And we didn't break those down really yet in our paper. We included data from all of those, but most of the data is from the intermediate N2 stage. That's actually the stage that we spend the most time in during the night. And so most of the signals that we're measuring were from N2, and I'm going to be very curious in the future to ask is one of these substages the one that has the most of these? And my prediction actually would be that N2 would be the one with the most because you have slow waves, but they're spaced far enough apart from each other that there's time for [inaudible] response. And so that would be my prediction. But we still have to do another study where we get just enough sleep and enough time that we can start to break down these subdivisions between--

Peter Bandettini: Yeah. Which is tricky, right. I mean, so you would do that just simultaneous EEG or in the scanner as well? Which is also technically challenging.

Laura Lewis: Yeah. So to actually sort of say which stage of sleep you're in, you're required to have EEG. And so you need kind of the EEG to electrically define what the stage is, and then need the fMRI to measure the CSF. And then you need the person to actually go into deep sleep inside the scanner, which is a whole other challenge because it's very loud in there. They have to lay on their backs. And so that's, for example, why we didn't have REM sleep in the study. People have to do a full non-REM cycle before they get to REM at the beginning of the night. And so one thing I would like to think about is actually whether there's non-MR ways to get at this as well, where we could get much more natural [inaudible].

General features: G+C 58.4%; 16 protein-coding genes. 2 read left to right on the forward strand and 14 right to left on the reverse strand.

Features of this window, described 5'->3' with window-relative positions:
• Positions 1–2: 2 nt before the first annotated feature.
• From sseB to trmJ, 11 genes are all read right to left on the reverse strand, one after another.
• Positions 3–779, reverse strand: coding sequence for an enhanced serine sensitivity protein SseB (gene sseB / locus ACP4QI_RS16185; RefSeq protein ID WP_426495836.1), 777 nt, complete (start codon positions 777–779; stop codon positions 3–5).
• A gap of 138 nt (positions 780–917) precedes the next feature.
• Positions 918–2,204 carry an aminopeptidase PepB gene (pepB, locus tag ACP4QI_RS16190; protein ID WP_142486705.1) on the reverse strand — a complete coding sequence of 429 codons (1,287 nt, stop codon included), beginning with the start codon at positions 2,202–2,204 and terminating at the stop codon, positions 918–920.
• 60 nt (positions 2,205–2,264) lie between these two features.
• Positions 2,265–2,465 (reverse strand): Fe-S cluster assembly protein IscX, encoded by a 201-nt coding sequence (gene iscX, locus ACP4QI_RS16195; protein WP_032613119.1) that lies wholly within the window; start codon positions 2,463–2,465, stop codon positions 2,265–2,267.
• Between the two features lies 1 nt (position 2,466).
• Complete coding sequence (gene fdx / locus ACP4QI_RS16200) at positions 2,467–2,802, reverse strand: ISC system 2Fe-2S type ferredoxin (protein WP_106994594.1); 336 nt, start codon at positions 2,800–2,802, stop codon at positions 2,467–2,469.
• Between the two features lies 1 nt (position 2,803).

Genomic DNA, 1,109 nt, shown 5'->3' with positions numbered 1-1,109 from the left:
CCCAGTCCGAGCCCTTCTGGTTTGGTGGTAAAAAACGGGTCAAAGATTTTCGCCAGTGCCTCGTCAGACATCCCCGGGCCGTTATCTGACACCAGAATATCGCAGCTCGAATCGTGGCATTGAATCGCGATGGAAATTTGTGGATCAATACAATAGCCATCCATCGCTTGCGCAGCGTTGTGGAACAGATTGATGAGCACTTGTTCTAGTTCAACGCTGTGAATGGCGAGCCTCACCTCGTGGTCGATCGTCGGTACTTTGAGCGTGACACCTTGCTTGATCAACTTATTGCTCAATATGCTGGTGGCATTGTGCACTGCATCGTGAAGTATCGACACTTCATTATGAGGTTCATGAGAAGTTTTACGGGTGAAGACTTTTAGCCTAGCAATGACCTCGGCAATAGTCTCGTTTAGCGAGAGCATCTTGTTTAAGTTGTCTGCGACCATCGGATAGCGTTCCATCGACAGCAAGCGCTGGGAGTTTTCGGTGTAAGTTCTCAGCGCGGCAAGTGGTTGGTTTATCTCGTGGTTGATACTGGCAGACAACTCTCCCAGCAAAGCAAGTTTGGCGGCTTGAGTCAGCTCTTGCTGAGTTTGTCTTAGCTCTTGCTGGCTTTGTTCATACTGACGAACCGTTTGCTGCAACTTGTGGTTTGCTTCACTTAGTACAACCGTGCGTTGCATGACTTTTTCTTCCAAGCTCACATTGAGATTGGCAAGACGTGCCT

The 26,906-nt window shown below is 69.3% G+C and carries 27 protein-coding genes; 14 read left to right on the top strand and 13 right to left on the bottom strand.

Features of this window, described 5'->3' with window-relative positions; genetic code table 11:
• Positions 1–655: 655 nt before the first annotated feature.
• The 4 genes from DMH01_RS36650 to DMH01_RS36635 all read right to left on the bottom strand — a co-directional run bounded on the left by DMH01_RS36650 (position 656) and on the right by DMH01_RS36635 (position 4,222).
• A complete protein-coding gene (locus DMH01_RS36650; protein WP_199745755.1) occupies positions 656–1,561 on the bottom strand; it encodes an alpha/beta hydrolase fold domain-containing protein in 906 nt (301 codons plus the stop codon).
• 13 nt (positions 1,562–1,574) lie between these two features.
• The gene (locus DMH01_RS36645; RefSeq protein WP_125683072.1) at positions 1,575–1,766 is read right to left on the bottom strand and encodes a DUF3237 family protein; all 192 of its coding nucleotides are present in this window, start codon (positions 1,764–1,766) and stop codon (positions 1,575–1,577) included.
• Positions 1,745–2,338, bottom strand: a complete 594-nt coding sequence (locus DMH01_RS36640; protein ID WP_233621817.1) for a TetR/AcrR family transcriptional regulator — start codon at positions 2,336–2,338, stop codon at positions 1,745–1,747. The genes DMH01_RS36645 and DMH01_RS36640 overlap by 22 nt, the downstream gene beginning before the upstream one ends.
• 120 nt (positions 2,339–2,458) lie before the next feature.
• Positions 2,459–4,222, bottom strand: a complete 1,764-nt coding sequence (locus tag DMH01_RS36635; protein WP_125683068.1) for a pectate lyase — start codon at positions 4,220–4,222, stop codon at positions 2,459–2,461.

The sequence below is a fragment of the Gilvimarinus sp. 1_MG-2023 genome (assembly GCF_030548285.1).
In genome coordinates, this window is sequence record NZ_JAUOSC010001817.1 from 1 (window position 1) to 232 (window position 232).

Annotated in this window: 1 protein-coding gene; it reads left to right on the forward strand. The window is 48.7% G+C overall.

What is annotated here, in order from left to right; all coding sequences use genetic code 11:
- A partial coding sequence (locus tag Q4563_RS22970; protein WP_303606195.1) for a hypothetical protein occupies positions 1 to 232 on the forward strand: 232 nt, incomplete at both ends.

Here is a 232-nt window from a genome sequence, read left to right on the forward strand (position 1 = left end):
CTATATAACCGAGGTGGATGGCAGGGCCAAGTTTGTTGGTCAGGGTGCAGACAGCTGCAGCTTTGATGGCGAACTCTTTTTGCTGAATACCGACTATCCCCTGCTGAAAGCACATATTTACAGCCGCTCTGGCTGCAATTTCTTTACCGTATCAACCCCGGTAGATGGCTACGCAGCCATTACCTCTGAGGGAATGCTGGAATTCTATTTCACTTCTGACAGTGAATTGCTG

Peter Bandettini: Yeah. That's true. Well, there's a lot of work to be done as far as that’s concerned. It's really exciting because it really opens up things. And once again, it reemphasizes the point that there's always-- even after 20, 30 years, there's always new information to be had if we just simply figure out how to look at in a better way.

Going back from that paper, there was one really interesting paper that you wrote in 2012 that you were a part of or that you were first author of, “Rapid Fragmentation of Neural Networks at the Onset of Propofol-induced Unconsciousness.” So propofol is an anesthetic. And this was really interesting. I mean, there's a lot of people who’ve studied sleep, but this was actually intriguing in the sense that it showed a network breakdown. So if you want to talk about that a little bit.

Laura Lewis: Sure, yeah. So I was really interested in what happens as people lose consciousness. And in this case it was very interesting to us to ask this question in the context of general anesthesia. One challenge for us concerning sleep is that as people fall asleep, it's such a gradual and slow process that it's hard to know what's unfolding in a given moment of time. But when people are going in for surgery and given-- typically, they're given a bolus dose of a drug such as propofol. Within seconds someone goes from having a conversation to being completely unaware of their environment. And it's just a totally fascinating transition and also one that's really clinically important to understand for us to kind of know how these drugs are working and what effect they're having on the brain.